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Roya Aghighi Creates A Living Textile That Is Capable Of Photosynthesising


Biogarmentry by Roya Aghighi, is a transdisciplinary collaboration of synthetic biology, material science, and design as a way to open up possibilities for the future of fashion.

In order to tackle the complex issue of the textile and fashion industry, the project has found a special condition in clothing that users would connect to a living textile that is capable of photosynthesizing. Biogarmentry works on implementing a deeper and more holistic idea of change, creating new material while focusing on the transformation of our values, goals, and collective behaviors around our consumption-oriented habits capable of lowering waste and carbon emissions.


Born from a collaboration with AMPEL Lab and Botany Lab both from The University of British Columbia, the textile is a living-breathing material whose cellular respiration converts carbon dioxide into oxygen as plants do. By making textiles alive, clothes will become both physically and mentally present in user’s conscious and entice them to experience clothing in different ways.

Through these novel experiences, users will start to associate new meanings to clothing and build unique relationships with living garments. Since the life cycle of the living photosynthetic textile is directly dependent on how it is taken care of, caring for clothes would regain ascendance as a crucial part of the system while encouraging users to actively embrace habits that work to support the living textile to flourish.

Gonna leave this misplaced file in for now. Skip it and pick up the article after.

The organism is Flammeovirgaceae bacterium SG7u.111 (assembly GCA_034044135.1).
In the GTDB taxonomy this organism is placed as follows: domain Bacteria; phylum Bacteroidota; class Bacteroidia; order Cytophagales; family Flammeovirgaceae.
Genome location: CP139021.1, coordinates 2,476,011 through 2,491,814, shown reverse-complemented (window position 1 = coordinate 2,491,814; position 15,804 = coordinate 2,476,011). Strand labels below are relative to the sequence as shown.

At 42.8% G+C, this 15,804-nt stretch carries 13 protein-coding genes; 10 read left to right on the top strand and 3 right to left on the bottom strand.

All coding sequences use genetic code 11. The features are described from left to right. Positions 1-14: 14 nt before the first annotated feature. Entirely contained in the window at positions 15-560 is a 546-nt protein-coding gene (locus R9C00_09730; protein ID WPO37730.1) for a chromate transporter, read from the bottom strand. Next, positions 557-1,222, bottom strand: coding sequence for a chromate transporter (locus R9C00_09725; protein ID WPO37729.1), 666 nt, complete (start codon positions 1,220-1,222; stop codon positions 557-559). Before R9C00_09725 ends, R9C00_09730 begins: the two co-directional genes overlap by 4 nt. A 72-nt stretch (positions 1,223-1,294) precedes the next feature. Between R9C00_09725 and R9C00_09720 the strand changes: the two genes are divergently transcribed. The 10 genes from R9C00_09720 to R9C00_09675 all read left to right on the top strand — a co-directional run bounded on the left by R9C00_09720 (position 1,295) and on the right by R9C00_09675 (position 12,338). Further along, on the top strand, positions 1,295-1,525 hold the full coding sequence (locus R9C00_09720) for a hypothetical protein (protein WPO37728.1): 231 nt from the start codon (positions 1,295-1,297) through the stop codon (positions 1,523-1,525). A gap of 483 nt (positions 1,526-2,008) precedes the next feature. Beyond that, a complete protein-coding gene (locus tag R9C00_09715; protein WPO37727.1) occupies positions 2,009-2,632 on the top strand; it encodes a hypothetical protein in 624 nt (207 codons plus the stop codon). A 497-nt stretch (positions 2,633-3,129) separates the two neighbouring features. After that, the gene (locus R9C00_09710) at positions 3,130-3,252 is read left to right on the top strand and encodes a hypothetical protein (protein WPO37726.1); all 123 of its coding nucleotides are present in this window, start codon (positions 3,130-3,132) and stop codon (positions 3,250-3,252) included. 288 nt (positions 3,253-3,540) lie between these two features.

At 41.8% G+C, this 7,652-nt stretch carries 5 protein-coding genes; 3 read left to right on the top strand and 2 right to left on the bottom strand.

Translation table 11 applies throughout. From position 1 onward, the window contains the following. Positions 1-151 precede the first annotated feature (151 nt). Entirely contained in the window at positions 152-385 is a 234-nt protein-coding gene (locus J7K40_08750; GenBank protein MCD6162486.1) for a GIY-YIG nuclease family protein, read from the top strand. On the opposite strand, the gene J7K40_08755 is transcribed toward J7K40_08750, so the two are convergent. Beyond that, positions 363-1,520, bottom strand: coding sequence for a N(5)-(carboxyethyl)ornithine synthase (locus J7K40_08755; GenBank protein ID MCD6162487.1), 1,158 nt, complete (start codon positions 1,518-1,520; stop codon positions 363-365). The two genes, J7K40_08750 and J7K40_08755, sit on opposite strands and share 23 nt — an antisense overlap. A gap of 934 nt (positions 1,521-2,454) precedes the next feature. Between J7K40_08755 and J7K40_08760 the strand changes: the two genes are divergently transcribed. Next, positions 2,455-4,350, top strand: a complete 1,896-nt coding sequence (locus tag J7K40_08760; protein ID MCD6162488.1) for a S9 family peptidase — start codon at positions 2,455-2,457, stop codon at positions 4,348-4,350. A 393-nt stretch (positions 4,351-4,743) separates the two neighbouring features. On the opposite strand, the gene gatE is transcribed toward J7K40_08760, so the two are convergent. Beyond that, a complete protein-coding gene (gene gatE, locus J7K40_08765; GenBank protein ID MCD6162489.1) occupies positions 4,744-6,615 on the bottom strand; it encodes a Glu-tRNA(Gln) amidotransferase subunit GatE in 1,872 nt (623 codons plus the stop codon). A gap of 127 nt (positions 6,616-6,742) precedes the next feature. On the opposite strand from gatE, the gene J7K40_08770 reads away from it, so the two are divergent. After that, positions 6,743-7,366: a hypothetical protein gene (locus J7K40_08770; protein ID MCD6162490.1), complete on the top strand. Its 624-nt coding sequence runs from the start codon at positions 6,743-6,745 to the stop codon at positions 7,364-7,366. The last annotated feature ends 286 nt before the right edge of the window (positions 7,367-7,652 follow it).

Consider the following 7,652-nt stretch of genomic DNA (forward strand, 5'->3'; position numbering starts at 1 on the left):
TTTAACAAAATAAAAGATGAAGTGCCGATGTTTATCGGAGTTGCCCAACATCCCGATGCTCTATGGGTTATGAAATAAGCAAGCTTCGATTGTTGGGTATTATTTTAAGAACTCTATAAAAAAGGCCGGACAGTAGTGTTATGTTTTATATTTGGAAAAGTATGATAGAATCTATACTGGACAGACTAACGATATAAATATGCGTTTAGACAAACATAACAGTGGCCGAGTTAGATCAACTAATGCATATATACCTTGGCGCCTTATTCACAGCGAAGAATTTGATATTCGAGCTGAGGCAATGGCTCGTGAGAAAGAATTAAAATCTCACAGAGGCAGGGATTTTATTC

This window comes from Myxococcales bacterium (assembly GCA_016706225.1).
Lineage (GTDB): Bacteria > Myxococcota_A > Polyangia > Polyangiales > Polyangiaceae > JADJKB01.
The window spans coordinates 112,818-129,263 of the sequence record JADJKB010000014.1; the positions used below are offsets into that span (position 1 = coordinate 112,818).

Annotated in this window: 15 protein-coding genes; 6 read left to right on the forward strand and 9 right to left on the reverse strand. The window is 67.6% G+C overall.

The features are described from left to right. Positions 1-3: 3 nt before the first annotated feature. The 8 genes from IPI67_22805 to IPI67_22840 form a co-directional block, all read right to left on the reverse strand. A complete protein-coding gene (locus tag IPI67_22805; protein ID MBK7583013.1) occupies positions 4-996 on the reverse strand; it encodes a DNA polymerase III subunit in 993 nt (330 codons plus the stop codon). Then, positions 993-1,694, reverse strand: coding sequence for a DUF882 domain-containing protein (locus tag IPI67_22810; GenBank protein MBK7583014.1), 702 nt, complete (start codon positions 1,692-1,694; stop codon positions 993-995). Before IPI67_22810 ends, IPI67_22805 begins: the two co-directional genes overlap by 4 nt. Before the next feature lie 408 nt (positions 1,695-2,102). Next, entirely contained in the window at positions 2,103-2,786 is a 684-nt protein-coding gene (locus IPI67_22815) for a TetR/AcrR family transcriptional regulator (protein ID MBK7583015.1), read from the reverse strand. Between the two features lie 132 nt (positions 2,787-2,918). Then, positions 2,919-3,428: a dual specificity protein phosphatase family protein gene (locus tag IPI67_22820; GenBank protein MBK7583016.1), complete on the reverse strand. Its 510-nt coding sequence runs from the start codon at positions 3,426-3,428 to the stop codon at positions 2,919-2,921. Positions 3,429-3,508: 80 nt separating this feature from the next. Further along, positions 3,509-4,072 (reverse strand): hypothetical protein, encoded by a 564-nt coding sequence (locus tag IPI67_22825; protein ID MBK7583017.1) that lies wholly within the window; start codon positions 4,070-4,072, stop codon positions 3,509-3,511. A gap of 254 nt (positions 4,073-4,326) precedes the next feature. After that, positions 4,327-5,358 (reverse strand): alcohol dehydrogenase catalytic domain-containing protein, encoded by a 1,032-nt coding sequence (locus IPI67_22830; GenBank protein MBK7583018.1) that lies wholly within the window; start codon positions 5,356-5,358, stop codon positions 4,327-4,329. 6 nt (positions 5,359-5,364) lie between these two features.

Biogarmentry ultimately introduces a shift from traditional models of buy, use, and dispose to buy, care, and compost. Moreover, since keeping the garments alive needs effort, users would buy less to manage to keep them alive. This helps to slow down the textile consumption and fast fashion. This project proposes the design of a photosynthetic textile not only as a step towards limiting our negative contributions to the environment, but also offers an entry point to the public for speculating on the future of textiles.

By looking at materials as building blocks of the design process, we can open up possibilities for alternative systems of production and consumption. Could a textile live and breathe, clean the air while worn on the body? Can we learn to care for our clothes in ways that keep them alive so they can reach their full utilization potential? Can an innovative textile generate momentum for radical thinking? Now in a world where textile is alive, how would it change your relationship to your clothing?



All images with courtesy of Roya Aghighi


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